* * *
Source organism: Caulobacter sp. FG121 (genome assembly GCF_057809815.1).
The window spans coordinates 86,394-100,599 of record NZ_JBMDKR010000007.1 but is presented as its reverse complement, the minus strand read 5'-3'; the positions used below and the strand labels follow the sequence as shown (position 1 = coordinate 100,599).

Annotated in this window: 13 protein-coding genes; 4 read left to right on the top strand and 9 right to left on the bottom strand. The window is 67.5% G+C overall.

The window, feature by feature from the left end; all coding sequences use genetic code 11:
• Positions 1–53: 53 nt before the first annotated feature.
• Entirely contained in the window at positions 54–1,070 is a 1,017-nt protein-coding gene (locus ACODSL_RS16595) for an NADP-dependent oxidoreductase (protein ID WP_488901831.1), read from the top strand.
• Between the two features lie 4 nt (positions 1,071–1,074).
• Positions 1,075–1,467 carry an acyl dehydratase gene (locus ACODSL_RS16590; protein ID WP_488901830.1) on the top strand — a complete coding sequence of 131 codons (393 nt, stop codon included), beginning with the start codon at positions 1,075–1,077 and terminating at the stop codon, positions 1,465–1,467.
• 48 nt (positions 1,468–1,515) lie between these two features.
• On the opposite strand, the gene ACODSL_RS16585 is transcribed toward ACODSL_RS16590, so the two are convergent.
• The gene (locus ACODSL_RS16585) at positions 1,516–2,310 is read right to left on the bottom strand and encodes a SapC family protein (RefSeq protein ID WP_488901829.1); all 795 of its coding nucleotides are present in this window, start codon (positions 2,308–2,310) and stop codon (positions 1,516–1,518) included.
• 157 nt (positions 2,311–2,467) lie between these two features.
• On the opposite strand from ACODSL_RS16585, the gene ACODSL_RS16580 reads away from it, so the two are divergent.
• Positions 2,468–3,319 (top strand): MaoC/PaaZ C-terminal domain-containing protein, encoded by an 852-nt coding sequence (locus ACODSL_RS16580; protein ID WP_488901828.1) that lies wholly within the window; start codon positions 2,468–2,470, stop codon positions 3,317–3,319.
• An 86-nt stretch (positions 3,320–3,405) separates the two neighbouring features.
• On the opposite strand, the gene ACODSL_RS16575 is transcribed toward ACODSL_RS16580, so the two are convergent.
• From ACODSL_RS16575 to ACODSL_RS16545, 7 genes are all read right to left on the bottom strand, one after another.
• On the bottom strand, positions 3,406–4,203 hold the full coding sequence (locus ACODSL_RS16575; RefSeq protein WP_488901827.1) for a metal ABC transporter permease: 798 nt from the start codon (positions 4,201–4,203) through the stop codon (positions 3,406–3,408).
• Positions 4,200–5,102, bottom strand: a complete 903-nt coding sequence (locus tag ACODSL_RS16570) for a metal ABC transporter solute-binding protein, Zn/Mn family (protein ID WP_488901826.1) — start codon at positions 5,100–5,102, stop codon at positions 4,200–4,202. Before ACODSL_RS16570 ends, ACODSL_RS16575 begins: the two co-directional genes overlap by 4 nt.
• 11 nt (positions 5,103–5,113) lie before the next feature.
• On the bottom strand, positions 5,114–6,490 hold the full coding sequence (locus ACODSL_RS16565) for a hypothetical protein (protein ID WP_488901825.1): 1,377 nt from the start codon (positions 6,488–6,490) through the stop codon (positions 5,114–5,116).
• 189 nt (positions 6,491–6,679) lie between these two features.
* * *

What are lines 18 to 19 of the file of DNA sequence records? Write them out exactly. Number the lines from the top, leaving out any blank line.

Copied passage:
• On the bottom strand, positions 3,406–4,203 hold the full coding sequence (locus ACODSL_RS16575; RefSeq protein WP_488901827.1) for a metal ABC transporter permease: 798 nt from the start codon (positions 4,201–4,203) through the stop codon (positions 3,406–3,408).
• Positions 4,200–5,102, bottom strand: a complete 903-nt coding sequence (locus tag ACODSL_RS16570) for a metal ABC transporter solute-binding protein, Zn/Mn family (protein ID WP_488901826.1) — start codon at positions 5,100–5,102, stop codon at positions 4,200–4,202. Before ACODSL_RS16570 ends, ACODSL_RS16575 begins: the two co-directional genes overlap by 4 nt.